The Defense Information Systems Agency launched a new secure file sharing site Aug. 15 as part of an effort to replace a popular tool run by the Army that had far exceeded what its creators had intended and become the go-to site for sending large files.

DISA created the tool, which is known as Department of Defense Secure Access File Exchange (SAFE) and will allow users to use securely transfer files across the department. The system replaces the SAFE site run by the U.S. Army Aviation and Missile Research Development and Engineering Center (AMRDEC) and which is being retired this month. The AMRDEC system was taken offline for several months last year

The new SAFE site will allow users to transfer files as large eight gigabytes, an upgrade from the two gigabyte limit that that the AMRDEC SAFE allowed. The site will allow users to download files several times and to send up to 25 files at once, according to a news release from the agency. The Dropbox-like service will also allow users to access files for seven days, up from two days in the previous system.

“The service provides exceptional functionality to our active and reserve service members, DoD civil servants, eligible DoD contractor personnel, and even our federal mission partners,” Brian Hermann, systems development director at DISA, said in a release. “Now when a DoD team member needs to send or receive a large file, they have a simple and secure method in which to do so.”

The new SAFE site also includes optional package level encryption, which allows the files to be encrypted at rest, the release said.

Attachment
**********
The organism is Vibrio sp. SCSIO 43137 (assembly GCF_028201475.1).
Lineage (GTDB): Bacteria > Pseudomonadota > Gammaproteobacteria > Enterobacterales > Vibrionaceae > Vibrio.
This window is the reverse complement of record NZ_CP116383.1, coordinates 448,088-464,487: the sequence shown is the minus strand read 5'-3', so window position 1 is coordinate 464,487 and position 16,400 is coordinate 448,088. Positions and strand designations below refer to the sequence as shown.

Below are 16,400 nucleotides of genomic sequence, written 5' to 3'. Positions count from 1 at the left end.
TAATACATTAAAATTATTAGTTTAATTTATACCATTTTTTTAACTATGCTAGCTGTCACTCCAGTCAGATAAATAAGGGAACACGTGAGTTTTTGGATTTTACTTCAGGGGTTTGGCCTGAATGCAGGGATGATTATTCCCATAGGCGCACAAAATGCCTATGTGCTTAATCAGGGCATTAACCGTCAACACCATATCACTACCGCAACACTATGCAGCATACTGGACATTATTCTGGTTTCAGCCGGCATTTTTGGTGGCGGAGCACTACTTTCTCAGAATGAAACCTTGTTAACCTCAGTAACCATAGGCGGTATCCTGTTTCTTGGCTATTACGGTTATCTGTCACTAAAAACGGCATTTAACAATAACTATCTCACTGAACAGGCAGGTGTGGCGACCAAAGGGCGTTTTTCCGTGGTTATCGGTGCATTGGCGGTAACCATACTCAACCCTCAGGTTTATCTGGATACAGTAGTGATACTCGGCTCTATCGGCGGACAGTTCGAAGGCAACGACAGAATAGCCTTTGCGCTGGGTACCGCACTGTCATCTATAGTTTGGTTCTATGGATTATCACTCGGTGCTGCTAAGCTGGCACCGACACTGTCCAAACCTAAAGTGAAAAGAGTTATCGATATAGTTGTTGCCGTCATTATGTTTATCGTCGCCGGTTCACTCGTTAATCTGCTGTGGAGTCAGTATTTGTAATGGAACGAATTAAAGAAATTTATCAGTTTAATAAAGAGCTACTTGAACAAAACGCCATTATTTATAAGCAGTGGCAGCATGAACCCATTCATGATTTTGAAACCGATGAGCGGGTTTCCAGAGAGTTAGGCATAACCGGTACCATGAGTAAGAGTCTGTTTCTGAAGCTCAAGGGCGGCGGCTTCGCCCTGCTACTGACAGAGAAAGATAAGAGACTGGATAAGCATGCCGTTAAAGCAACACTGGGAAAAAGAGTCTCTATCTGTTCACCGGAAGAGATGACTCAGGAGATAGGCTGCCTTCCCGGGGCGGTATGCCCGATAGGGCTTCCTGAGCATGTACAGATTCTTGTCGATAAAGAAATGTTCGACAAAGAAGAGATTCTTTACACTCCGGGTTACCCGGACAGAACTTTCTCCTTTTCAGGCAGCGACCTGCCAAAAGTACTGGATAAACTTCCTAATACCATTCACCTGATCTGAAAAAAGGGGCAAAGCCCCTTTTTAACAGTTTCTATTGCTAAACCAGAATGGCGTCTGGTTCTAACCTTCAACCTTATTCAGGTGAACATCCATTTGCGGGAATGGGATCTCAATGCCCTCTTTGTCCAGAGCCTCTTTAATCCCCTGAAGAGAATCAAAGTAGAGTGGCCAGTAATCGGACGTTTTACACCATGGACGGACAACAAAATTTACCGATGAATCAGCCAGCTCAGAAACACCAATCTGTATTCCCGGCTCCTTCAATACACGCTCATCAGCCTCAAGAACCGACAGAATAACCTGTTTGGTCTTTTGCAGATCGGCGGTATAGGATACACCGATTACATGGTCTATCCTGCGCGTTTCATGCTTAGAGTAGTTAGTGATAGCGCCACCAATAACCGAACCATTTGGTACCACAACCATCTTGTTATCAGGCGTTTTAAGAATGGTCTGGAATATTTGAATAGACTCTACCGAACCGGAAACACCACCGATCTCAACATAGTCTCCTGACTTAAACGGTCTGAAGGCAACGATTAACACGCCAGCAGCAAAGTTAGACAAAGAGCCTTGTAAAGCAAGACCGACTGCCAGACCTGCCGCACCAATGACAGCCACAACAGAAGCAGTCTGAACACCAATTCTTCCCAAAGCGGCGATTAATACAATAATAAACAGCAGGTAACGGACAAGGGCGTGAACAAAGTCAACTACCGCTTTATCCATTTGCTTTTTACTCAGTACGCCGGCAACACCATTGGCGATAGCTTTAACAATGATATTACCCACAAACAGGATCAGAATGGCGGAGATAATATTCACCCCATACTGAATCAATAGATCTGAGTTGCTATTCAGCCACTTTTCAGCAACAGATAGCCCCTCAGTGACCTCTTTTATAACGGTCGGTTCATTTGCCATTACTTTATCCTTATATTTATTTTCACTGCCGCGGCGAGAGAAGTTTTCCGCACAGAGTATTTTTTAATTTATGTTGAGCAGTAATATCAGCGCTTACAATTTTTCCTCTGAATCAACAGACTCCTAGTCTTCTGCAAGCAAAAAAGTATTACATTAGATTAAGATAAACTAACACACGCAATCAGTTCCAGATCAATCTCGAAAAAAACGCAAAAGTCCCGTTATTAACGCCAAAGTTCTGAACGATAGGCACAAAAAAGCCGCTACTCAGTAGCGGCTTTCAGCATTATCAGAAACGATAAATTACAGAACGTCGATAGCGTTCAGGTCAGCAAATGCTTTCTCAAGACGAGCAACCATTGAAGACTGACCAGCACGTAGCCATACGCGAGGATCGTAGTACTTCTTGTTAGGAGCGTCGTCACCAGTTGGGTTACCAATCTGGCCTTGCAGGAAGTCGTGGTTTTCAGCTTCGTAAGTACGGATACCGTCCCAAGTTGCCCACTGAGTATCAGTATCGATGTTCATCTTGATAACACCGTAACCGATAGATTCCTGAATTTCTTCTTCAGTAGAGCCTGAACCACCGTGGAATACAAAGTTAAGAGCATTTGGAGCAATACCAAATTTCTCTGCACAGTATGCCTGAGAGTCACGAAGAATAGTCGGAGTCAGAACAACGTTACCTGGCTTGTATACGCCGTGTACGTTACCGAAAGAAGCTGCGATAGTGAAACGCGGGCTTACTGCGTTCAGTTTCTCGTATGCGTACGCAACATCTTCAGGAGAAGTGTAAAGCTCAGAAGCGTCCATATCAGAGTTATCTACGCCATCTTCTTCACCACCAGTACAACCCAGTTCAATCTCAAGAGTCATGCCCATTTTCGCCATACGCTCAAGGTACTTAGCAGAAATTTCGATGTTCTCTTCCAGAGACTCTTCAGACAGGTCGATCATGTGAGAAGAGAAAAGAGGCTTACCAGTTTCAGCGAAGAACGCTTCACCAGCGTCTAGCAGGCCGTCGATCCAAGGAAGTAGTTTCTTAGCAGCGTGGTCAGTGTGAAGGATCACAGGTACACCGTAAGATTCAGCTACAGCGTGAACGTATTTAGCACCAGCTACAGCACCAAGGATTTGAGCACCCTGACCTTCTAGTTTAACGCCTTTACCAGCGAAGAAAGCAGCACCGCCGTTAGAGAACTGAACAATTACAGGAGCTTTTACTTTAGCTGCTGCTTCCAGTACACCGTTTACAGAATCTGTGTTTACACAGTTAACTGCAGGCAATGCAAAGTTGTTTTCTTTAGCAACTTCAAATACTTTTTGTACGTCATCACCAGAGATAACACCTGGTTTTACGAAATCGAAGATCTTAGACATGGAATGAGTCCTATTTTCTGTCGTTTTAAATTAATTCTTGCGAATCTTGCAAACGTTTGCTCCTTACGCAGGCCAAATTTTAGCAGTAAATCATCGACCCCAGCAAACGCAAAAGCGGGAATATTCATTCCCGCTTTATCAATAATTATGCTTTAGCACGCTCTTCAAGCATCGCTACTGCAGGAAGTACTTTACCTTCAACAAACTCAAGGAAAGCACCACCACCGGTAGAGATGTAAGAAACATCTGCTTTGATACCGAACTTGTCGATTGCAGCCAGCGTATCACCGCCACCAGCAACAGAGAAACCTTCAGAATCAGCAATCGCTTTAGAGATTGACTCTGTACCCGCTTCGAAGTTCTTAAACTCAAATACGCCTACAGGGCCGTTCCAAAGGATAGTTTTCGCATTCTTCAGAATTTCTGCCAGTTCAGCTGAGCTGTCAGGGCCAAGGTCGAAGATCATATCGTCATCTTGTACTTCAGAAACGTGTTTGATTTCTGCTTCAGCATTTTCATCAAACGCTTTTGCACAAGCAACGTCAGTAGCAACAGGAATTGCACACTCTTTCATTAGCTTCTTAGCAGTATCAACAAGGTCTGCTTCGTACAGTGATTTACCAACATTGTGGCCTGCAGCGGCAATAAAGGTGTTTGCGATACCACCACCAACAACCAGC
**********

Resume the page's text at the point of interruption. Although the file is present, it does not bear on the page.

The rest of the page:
Last November, the Army disabled the AMRDEC SAFE site after a vulnerability was found in the system. It was reinstated in February. The system remained out of operation following the vulnerability because of problems with sustainment and maintenance capabilities.

“It was never intended to be the enterprise solution for DOD members that it turned into,” Sophie Johnson-Shapoval, a computer engineer with the Defense Collaboration Services, said in a statement. “We’re working with AMRDEC’s team to transition between the two services, and our goal is to provide an even better service.”

The new tool is based on open-source code and was completed in six months after a deadline from the Defense Department’s chief information officer.

Andrew Eversden covered all things defense technology for C4ISRNET. Beforehand, he reported on federal IT and cybersecurity for Federal Times and Fifth Domain, and worked as a congressional reporting fellow for the Texas Tribune. He was also a Washington intern for the Durango Herald. Andrew is a graduate of American University.

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